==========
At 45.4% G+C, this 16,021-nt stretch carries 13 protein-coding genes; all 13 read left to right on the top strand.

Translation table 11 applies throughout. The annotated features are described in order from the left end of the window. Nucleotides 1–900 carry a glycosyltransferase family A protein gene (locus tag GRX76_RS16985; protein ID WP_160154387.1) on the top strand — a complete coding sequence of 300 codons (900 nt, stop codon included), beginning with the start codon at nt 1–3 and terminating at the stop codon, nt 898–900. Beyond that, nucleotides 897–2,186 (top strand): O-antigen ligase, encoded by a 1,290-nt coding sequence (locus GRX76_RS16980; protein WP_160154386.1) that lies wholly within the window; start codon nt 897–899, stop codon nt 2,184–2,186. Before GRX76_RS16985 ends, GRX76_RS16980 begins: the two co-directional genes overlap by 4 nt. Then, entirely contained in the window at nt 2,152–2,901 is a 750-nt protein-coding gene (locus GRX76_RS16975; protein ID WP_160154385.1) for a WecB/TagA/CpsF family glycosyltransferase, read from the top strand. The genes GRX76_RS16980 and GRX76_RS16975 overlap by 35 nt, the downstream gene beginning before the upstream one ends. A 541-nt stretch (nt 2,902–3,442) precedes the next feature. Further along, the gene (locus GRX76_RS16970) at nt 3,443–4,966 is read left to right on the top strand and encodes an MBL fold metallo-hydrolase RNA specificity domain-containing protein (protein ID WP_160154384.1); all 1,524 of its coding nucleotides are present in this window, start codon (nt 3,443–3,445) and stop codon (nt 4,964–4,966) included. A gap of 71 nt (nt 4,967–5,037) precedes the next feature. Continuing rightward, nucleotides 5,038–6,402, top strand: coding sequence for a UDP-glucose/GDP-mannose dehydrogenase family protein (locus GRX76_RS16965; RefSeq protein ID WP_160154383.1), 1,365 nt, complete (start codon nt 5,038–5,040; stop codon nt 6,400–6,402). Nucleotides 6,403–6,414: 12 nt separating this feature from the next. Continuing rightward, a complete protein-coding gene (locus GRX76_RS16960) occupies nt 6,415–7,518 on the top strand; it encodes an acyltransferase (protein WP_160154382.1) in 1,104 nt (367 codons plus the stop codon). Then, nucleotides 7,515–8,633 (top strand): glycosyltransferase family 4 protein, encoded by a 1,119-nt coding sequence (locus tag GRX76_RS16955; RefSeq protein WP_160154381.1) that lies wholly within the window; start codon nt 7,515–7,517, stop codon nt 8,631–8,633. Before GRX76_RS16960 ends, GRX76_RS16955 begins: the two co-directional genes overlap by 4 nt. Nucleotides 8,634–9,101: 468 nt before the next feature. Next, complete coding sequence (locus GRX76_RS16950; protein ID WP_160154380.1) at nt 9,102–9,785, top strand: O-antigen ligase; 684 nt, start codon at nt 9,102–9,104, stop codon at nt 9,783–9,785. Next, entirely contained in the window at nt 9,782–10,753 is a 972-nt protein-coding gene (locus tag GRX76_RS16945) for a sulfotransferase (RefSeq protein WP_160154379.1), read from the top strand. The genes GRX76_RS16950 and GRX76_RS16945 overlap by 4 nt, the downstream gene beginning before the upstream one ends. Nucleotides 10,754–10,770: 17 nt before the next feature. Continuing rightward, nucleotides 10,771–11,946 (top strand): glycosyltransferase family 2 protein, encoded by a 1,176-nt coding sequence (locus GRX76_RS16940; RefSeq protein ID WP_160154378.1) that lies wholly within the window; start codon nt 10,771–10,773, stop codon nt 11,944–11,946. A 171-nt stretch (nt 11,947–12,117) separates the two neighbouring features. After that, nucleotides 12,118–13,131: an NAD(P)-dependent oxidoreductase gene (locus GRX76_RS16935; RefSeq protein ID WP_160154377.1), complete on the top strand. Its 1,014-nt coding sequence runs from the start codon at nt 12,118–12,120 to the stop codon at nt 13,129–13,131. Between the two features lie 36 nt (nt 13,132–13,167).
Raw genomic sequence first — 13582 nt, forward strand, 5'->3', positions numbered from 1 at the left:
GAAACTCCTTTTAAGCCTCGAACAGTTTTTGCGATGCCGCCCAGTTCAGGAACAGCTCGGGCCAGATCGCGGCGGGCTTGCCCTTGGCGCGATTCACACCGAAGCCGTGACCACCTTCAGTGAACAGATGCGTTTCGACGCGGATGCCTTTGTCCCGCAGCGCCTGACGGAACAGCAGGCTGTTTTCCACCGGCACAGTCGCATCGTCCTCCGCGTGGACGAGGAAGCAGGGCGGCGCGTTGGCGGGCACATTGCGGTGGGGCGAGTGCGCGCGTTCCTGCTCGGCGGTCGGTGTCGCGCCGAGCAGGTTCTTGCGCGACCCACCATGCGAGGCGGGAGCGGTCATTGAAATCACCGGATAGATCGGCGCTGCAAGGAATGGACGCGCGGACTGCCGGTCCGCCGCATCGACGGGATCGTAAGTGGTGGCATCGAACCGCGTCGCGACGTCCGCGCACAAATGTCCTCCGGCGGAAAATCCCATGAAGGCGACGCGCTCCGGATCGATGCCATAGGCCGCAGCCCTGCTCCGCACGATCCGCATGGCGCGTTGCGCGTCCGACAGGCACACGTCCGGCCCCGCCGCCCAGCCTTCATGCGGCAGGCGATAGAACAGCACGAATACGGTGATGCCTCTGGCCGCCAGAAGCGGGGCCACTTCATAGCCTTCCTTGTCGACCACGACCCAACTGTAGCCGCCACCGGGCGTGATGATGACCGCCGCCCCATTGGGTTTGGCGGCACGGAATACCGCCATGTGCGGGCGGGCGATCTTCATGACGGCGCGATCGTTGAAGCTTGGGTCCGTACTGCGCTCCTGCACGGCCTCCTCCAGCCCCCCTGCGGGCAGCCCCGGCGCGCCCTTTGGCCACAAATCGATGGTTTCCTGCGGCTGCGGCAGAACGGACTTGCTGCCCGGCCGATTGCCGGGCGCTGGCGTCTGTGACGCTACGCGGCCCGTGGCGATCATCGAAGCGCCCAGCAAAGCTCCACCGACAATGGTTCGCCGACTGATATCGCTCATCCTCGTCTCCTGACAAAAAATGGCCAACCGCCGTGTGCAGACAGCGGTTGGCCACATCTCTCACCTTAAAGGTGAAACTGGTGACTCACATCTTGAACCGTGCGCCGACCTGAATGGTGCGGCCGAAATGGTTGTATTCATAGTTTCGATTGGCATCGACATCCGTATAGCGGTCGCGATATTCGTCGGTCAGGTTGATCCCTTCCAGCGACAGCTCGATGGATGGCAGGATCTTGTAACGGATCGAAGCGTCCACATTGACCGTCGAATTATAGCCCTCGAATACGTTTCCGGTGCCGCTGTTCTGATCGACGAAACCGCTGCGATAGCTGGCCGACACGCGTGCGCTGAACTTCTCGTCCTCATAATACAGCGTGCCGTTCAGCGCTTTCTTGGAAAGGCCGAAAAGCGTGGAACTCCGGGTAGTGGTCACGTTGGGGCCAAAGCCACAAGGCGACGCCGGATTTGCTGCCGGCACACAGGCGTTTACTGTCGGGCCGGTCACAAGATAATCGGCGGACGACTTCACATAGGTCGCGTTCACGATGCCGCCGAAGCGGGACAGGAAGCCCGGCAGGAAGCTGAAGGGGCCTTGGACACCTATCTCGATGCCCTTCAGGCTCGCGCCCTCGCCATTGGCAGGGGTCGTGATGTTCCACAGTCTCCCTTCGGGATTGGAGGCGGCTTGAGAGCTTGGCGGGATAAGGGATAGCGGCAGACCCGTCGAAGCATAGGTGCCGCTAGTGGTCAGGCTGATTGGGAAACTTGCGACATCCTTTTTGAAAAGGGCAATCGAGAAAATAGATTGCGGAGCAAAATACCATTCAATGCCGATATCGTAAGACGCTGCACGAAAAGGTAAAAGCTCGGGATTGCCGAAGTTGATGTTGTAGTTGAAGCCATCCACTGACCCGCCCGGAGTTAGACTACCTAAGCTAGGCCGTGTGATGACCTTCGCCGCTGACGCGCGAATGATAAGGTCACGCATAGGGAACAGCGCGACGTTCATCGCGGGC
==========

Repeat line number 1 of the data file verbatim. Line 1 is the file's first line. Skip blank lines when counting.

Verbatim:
At 45.4% G+C, this 16,021-nt stretch carries 13 protein-coding genes; all 13 read left to right on the top strand.